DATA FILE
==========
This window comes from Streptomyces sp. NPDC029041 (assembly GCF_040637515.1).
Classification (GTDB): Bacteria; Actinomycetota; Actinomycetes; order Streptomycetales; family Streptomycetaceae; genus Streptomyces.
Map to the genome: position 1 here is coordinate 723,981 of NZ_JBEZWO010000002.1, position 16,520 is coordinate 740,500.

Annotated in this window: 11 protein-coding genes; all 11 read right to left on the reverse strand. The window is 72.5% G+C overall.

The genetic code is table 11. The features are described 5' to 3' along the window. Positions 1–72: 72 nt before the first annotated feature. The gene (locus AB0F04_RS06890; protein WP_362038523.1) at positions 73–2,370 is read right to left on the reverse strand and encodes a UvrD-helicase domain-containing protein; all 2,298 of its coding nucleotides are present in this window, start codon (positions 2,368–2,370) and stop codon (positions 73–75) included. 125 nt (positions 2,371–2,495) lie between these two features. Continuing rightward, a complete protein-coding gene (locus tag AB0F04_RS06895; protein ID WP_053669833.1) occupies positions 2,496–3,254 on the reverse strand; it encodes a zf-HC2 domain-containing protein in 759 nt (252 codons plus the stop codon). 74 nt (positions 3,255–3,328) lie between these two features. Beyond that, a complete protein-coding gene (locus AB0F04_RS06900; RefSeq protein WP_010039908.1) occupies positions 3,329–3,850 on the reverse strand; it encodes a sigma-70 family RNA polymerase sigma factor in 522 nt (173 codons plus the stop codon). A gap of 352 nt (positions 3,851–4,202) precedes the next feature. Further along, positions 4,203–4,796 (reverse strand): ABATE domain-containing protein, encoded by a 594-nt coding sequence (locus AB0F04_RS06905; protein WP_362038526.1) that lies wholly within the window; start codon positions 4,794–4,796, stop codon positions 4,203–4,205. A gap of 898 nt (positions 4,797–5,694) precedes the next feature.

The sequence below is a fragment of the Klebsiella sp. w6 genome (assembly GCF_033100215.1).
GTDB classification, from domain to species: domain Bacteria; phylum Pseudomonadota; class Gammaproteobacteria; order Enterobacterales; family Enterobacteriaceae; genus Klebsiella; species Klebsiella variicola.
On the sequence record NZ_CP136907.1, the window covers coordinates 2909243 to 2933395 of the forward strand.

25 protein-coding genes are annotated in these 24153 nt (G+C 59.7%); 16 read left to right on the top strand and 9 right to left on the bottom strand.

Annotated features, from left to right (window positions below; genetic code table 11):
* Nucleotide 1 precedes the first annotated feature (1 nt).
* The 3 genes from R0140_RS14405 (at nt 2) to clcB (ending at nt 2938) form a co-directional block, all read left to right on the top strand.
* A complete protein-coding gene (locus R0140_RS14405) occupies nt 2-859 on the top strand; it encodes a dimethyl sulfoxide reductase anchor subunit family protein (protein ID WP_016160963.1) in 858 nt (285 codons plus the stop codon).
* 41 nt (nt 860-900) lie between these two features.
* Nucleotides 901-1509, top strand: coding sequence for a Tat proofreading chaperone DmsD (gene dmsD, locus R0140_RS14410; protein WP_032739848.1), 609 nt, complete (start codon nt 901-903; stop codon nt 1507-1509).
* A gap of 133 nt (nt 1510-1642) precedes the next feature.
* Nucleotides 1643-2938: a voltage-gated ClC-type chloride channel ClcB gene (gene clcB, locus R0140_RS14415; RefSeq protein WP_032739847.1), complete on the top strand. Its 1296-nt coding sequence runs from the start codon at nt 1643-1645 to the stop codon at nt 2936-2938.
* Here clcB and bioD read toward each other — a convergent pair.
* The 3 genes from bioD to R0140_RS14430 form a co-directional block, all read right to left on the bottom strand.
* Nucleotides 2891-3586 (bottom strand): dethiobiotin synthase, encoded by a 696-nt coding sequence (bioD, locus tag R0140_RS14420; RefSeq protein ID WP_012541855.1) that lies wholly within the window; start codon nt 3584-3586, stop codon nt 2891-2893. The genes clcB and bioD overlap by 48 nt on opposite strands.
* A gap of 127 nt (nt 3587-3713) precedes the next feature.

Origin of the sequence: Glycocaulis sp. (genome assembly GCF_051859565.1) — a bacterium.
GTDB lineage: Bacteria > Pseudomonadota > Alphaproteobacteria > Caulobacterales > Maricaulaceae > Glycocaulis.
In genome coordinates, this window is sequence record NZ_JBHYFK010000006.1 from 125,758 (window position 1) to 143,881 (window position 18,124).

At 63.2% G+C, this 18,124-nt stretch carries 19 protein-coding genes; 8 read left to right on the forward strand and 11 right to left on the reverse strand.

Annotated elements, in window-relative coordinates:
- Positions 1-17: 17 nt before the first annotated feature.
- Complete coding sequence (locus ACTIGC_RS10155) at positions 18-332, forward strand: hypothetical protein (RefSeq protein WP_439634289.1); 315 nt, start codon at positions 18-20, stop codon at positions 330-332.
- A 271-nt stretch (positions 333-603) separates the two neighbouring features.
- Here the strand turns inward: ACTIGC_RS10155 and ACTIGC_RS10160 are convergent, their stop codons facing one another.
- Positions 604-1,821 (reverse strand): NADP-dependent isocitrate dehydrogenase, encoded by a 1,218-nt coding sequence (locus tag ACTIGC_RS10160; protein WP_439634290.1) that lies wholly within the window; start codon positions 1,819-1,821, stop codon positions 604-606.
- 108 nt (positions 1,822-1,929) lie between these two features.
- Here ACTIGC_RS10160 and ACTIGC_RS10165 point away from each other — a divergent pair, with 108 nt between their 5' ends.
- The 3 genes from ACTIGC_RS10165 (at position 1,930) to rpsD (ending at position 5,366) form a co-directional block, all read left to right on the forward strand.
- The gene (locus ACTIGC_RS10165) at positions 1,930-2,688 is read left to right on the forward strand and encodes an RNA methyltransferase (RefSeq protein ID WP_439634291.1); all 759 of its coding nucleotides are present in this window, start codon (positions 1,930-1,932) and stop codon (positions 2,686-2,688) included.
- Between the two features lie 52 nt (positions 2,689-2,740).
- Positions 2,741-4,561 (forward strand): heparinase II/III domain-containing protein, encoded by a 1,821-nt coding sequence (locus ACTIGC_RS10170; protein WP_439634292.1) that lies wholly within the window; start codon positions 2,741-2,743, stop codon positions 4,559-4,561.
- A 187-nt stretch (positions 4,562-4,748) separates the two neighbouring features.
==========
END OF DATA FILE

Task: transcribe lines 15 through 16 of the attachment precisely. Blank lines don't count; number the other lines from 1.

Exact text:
* Nucleotides 901-1509, top strand: coding sequence for a Tat proofreading chaperone DmsD (gene dmsD, locus R0140_RS14410; protein WP_032739848.1), 609 nt, complete (start codon nt 901-903; stop codon nt 1507-1509).
* A gap of 133 nt (nt 1510-1642) precedes the next feature.